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Dr. Menninger is frank to say that we have all had spells of mental illness of varying intensity and duration, and what we need at such times is not a “label” but help. A label can ruin a career. One wrong word can “ruin a recovery.” It is not that he denies the existence of mental illness as such:

I agree with the American Medical Association and with the Joint Commission on Mental Illness and Health that mental illness is our No. 1 health problem. I do not think we help that problem by calling it a myth. But neither do I think we help it by persisting in obsolete terminology. Not only do these terms panic the patient but they discourage the doctor and permit him to justify a program of indifference and neglect.

The use of psychiatric terms, says Dr. Menninger, has reached the name-calling stage where people substitute “psychotics” and “psychopaths” for more traditional epithets such as “liars” and “skunks.” In answer to the question of what should be substituted for the technical terms, he says that often expressions that come from everyday life are more accurate, and that these do not have the same “dreadful or false implications.” For example, the expression “going to pieces” implies “those essential qualities of integration and steadiness which are the basis of our concept of the ‘vital balance.’ ”

The pessimistic effect the technical terms have on his fellow psychiatrists and others, claims Dr. Menninger, may explain why so little is done about mental illness. The situation is shocking enough: “… only about one fifth of the state hospitals for the mentally ill give patients any treatment.”

The awful fact that mental illness has become our number one health problem means that clergymen are encountering borderline cases more and more in their pastoral counseling sessions. And often the minister’s knowledge of psychiatry is borderline, too. It frequently goes little beyond knowledge of the terms Menninger warns against. The wise minister is aware of his limitations in this area, while the unwary is apt to form snap judgments and label a church member while consulting with his family. Sadly enough, such a label seems capable of traveling through a congregation with lightning-like speed. And the church, supposedly the repository of comfort and help, becomes rather a place of the whispered label and of haunting torment to the sufferer. “How great a forest is set ablaze by a small fire! And the tongue is a fire.”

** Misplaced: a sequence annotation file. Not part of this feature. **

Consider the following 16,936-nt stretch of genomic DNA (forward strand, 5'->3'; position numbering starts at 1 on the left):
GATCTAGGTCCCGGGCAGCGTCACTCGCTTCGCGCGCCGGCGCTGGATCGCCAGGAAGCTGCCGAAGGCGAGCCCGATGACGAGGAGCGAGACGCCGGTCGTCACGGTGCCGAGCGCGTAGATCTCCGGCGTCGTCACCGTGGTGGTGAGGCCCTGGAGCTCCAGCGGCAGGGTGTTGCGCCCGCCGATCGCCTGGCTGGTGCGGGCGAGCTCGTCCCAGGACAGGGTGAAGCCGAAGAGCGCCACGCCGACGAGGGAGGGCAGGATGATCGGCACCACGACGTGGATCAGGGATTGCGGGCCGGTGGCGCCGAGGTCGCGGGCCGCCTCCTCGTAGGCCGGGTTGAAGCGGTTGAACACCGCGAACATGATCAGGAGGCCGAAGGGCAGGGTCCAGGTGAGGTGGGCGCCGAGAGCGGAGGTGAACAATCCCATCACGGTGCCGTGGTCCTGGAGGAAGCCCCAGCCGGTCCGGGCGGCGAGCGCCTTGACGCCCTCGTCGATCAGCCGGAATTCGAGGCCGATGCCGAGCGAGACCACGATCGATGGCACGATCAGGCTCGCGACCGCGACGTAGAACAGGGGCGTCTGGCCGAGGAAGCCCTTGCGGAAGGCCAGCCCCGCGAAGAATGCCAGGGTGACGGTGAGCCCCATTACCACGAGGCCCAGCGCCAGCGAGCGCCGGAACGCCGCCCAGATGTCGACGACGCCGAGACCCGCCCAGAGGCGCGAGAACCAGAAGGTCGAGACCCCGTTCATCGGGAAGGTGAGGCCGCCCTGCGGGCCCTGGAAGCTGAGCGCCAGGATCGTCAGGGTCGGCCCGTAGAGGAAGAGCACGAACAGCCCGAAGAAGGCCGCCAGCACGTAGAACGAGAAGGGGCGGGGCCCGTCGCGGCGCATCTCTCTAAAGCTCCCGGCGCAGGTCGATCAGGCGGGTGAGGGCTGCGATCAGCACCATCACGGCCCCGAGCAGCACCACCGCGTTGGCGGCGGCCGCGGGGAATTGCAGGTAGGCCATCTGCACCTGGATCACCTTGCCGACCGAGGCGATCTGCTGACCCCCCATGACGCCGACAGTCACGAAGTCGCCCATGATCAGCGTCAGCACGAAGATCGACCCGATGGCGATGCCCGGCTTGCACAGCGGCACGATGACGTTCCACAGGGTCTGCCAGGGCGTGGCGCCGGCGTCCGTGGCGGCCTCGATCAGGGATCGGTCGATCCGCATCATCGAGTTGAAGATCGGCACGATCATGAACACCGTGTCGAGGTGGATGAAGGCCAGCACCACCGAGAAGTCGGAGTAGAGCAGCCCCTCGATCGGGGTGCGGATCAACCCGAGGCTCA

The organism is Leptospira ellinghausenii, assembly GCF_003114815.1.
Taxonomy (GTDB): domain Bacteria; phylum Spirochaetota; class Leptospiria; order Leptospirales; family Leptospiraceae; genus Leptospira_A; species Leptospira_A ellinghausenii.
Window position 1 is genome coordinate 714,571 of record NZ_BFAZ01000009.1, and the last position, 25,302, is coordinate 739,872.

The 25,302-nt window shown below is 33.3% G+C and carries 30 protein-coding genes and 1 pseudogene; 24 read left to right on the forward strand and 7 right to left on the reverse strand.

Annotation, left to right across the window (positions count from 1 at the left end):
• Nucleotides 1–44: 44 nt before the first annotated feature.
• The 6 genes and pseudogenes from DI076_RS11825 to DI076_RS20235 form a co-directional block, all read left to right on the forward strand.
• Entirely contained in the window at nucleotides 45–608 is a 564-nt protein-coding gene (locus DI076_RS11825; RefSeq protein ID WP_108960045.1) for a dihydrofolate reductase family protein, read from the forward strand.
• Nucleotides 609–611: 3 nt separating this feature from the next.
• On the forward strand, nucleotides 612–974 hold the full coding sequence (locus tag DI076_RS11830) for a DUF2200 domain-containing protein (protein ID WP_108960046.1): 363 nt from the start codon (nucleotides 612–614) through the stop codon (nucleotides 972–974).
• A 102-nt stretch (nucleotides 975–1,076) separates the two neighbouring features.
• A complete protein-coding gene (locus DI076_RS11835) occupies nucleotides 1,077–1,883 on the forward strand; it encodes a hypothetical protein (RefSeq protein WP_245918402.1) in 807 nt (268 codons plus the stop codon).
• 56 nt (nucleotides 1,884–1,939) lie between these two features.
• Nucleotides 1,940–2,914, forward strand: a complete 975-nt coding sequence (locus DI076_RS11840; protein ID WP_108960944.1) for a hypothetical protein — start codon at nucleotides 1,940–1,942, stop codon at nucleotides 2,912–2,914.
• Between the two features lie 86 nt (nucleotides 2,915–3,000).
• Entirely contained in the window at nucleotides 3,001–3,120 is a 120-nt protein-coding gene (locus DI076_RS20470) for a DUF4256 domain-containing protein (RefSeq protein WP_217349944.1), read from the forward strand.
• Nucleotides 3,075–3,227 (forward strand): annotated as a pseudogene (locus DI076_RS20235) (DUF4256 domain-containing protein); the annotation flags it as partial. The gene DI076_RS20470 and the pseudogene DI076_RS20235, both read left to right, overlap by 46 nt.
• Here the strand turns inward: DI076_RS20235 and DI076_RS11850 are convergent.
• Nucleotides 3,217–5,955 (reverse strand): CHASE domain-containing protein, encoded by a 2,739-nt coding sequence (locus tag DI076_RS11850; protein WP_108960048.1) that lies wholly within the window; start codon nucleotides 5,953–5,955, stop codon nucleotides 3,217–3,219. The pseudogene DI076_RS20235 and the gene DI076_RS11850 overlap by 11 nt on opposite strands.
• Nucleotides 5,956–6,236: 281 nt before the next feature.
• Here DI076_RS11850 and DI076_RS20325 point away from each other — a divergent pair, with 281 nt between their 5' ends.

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The wise minister will consider the authority that is often attributed to his words because of his station. He will recall that it was Paul who counseled: “Let us speak the truth in love; so shall we fully grow up into Christ.”

Significant Announcements From Rome

Two recent announcements from Rome are of high interest. One, emanating from the Pontifical Commission on Biblical Studies and ratified and approved by Pope Paul VI, redefined the limits of acceptable biblical scholarship within the Roman church. The other, made by the Pope in St. Peter’s Basilica on Pentecost, established a special Vatican Secretariat for Non-Christians headed by Paolo Cardinal Marella and analogous to the Secretariat for Christian Unity headed by Augustin Cardinal Bea.

That the first announcement reflects concern regarding the doctrinal implications of such scholarly methods as form criticism and demythologizing seems evident from the declaration that “there are being diffused many writings in which the truth of the sayings and the acts contained in the Gospels is being put in doubt” and also from the statement that “some promoters of this method, motivated by rationalistic prejudices, refuse to recognize the existence of a supernatural order and the intervention of a personal God in the world, coming about through revelation properly presented, let alone the possibility of miracles and prophecies.” While the commission accepted the use of modern historical methods in biblical studies, it made plain the primacy of the theology and philosophy of the church over critical scholarship, the norm being the established doctrine rather than scholarly findings. The contrast between this and the assumption of liberal Protestant scholarship that doctrine is subject to continuing revision in accord with biblical criticism is evident. On the other hand, conservative evangelical scholarship, while not repudiating reverent historical methods, has its norm in the plenarily inspired Word of God, the infallible rule of faith and practice.

The other announcement, setting up a Secretariat for Non-Christians, is a major development that may well have historic effects. According to the Pope, the secretariat will deal with other than Christian religions in “loyal and respectful dialogue.” But to interpret it as a relaxation of Rome’s missionary thrust is probably a mistake. Dialogue, such as Raymond Lull carried on with Islam in the thirteenth century, is an effective method of witness, as the history of missions so clearly shows. It is significant that the Pope said that “the catholicity of the Church is still enormously deficient” because “innumerable peoples and entire continents are still outside Christian evangelism” and that he stressed the value of the term “Catholic,” which “characterized the true Church of Christ.”